Lagos plans canal lining to control flooding

Our Reporter

Lining of canals and cleaning all the drainage channels to allow free flow of water across the metropolis are parts of measures being planned by the Lagos State government to curtail flooding.

The government, through the Environment Commissioner Tunji Bello, also cautioned residents against indiscriminate discharge of refuse and refrain from patronising truck pushers for the disposal of their tenement waste.

Mr. Bello, accompanied by the Special Adviser to the Governor on the Environment, Joe Igbokwe and top officials of the ministry visited some flood-prone communities for on the-spot-assessment of the situation.

The commissioner charged property owners in Gbagada to document their drainage challenges in writing, bringing same forward to the government for a roundtable meeting.

After inspecting the canal at Aboru, Bello assured that the government will dredge the canal as a first step towards safeguarding the lives of residents.

Read Also: Lagos alerts on rise in sea water level, flooding of low line areas

He reiterated his call for residents to bag their waste properly for the Lagos Waste Management Authority (LAWMA) to cart away, restating the resolve by the state to seek a permanent solution to the environmental challenges after the rains.

Bello conveyed the sympathy of the government to residents, especially those negatively affected by the rise in water level and continuous torrential rainfalls, saying that nothing would be spared to mitigate the effect.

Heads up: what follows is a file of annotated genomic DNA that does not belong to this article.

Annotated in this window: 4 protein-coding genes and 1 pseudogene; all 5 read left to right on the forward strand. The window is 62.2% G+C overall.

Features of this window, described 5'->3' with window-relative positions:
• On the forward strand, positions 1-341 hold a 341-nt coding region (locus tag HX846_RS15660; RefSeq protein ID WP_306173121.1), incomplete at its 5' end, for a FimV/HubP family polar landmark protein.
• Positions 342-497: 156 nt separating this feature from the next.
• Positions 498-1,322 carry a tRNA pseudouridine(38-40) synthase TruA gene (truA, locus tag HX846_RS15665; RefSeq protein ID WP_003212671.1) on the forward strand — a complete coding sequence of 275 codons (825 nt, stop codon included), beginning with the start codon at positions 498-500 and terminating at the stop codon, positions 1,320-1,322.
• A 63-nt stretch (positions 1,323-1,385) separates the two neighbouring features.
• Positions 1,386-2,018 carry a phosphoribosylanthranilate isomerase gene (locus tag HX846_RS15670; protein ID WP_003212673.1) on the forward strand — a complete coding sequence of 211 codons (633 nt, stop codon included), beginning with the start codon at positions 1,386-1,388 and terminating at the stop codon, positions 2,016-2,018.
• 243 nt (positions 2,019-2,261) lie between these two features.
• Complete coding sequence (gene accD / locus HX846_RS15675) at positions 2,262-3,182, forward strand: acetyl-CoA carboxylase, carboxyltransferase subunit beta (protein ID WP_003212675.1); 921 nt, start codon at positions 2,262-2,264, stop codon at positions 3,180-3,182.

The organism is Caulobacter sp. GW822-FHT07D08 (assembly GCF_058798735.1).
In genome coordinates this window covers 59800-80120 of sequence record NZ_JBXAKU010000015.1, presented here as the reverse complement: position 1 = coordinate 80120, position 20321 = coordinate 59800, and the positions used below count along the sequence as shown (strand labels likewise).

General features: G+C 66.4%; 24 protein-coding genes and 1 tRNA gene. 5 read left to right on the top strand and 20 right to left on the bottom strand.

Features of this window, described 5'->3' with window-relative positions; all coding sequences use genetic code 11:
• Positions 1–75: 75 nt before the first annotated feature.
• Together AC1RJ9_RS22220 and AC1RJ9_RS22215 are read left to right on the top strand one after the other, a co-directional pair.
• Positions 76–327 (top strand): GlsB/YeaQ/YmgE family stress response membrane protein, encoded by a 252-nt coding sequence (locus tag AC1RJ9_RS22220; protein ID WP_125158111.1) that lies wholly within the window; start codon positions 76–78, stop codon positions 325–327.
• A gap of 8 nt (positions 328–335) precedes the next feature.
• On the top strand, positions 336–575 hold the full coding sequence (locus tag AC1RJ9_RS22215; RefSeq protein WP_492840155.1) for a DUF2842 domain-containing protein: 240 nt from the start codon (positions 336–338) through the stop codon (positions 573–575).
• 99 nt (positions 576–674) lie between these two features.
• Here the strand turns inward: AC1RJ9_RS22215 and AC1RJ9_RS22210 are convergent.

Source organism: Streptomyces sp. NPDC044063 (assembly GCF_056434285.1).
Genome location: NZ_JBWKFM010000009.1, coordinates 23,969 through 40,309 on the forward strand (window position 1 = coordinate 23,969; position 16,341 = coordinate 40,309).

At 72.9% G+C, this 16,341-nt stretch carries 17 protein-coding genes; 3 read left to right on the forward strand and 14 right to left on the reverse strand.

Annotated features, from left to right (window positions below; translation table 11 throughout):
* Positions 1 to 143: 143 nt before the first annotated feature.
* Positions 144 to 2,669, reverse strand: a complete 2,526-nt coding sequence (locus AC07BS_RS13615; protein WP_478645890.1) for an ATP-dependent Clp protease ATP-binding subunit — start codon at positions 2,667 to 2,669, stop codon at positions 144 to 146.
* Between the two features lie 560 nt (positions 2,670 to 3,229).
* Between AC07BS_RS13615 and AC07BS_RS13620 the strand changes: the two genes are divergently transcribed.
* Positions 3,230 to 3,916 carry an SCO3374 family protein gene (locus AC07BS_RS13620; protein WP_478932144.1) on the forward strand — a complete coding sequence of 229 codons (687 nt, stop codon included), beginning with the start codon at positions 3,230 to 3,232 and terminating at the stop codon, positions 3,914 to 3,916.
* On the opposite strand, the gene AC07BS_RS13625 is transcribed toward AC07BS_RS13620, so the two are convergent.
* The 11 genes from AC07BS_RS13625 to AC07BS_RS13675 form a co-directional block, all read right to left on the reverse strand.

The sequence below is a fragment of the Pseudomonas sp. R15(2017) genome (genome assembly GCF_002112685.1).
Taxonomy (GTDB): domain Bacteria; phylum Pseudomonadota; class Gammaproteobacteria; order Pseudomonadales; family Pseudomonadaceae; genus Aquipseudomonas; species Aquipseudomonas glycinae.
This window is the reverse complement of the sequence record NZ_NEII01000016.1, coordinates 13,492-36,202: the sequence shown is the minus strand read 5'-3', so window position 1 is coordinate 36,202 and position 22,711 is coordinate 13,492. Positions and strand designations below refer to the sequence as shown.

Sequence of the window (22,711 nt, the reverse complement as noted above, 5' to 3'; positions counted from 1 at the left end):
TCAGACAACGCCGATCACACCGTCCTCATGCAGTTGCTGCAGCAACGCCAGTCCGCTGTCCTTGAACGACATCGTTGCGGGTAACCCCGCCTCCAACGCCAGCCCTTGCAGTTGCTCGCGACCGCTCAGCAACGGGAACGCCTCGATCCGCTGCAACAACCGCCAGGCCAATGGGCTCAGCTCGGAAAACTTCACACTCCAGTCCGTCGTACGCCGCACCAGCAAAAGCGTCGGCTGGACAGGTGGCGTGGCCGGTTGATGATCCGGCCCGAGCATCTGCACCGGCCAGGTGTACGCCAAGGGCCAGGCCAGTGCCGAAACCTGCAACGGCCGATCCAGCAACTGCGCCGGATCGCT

At Osborne Foreshore Estate I, in Ikoyi, Bello blamed the said the flooding of some streets within the Estate on unprecedented rise in water level.

According to him, the downpour on Sunday compounding the situation, urging residents against pumping  pumping water out of the streets because the sea level has not gone down. The team also visited Gbagada and Fred Omojola Street.

The Comissioner and his team also visited Gbagada where he inspected several streets including Fred Omojola street where a canal has been affected by tidal waves.

The Ogun-Osun River Basin Development Authority (ORBDA) blamed the recurring flooding of parts of Ogun and Lagos states on global climate change with the attendant exceptionally-high and prolonged rainfall.

ORBDA, through its Managing Director and Chief Executive Officer, Olufemi Olayemi Odunmosu, said in statement sent to The Nation that NIMET had earlier predicted flooding in its early warning in the year.

He said the heavy rains triggered a rise in the Atlantic Ocean level, forcing the Lagos lagoon water level to also rise and spill into the flood plane areas of Ogun rivers.

Odunmosu added that a vast area measuring about 120 sq km, and situating between Ikorodu, Kosofe and other areas, remained flood plane and directly exposed it to the impact of backward flow from the Lagos Lagoon.

According to him, the affected flood plane area is shared by Lagos and Ogun.

He explained that the heavy run-off and flows of water from tributaries of River Ogun and Ogun River itself ought to have flown into the Lagos lagoon but could not because of the backward flow of the Lagoon.

Odunmosu also noted that even the identified flood planes have also been continuously taken over by property developers who built residential estates indiscriminately and recklessly out of sheer underestimation of the devastating effects of flooding.

He, therefore, hinted that the flooding being experienced in Lagos and Ogun states respectively, has nothing to do with the opening of the Oyan dam in Abeokuta, Ogun state, as it is being operated with the international best practice and standards.

“The Dam and Reservoir operations  of the Oyan Dam project is being carried out by the Ogun – Osun River Basin Authority, in line with scientific and technical standards of international best practice, keeping in mind the urgent need for the safety of lives and property of both upstream and downstream without compromising the integrity and structural stability of the Dam,” he said.

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